And though you did disapprove the Brownlow plan at that time, much of it is coming back to the surface. In 1938, the reorganizers partitioned the Department of Labor by saying they had decided what the "rights” of labor were and what were its “needs.” When the reorganizers of that day got through, it was found that the “rights” of labor were so few that the Department of Labor was almost entirely stripped of everything except the Women's Bureau and the Children's Bureau.

It was decided that labor had no "right” to a job but that labor had a “needfor a job. So laboris "need” for a job was shifted to Social Security Board, along with the old-age and survivors insurance and other such enterprises. The same theme appears to have obtained during the recent war when it was decided to give the Federal Security Administrator the added job to control manpower, so Mr. McNutt was both Chairman of the Manpower Commission and Administrator of the Federal Security Agency.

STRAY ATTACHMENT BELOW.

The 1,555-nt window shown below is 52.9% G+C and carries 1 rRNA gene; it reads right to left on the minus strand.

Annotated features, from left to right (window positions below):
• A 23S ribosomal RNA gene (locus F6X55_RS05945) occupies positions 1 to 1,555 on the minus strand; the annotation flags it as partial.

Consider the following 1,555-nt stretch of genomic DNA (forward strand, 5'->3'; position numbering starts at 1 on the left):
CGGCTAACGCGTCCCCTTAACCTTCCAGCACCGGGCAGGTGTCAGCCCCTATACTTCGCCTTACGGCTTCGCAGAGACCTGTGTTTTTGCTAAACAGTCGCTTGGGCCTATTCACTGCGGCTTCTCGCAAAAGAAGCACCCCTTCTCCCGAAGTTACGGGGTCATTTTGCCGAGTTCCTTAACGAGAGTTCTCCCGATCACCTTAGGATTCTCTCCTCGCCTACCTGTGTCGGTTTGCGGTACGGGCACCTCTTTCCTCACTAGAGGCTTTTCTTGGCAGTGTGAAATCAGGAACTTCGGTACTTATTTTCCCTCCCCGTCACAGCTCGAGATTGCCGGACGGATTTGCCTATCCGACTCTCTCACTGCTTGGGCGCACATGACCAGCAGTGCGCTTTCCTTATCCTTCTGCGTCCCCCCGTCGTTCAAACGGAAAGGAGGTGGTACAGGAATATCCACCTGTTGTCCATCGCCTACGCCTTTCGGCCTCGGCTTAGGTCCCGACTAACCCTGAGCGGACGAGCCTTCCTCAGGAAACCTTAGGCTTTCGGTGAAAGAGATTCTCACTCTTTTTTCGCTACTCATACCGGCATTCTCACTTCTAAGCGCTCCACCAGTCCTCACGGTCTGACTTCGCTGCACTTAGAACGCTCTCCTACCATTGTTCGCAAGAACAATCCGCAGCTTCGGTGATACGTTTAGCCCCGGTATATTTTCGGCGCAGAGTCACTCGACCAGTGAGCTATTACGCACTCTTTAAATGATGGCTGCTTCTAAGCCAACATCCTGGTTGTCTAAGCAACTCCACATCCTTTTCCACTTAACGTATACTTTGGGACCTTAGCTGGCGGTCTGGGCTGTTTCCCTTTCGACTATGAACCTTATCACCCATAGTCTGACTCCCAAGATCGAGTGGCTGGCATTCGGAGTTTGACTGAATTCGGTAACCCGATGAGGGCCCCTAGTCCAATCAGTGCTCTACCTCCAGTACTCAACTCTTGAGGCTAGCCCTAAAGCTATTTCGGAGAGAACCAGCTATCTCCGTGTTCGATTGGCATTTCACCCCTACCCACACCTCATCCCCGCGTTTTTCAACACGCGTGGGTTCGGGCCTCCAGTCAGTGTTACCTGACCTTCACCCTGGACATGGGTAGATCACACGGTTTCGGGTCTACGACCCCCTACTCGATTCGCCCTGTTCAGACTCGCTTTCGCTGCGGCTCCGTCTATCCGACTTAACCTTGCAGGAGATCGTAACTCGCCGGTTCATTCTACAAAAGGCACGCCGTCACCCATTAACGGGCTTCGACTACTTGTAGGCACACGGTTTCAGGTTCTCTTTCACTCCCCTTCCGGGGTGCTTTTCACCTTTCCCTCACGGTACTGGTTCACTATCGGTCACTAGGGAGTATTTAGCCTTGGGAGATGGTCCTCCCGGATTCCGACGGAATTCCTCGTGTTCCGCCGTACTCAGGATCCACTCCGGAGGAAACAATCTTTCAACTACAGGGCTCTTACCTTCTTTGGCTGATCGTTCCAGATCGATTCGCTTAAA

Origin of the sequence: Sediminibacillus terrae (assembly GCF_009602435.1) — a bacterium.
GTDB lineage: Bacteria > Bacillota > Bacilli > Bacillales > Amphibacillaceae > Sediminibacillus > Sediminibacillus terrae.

If you ask the Bureau of the Budget why interested parties were completely ignored when it accepted and approved these reorganization orders for the President's signature, you are told that the President ordered the Bureau to refuse to discuss the matter. The Bureau says this is on the grounds that anyone who wants to present its side of the story so as not to take up the time of busy lawmakers is of a “special interest group” and therefore must not be tolerated.

Some of the very flaws I am pointing out now might have been avoided if the Bureau of the Budget had not wanted to be secretive and to practice that “passion for anonymity.” They are not the supermen, except they do not admit it.

Creation of a sugar Department of Public Welfare can become a fine opening for any Cabinet officer who is assigned to head up such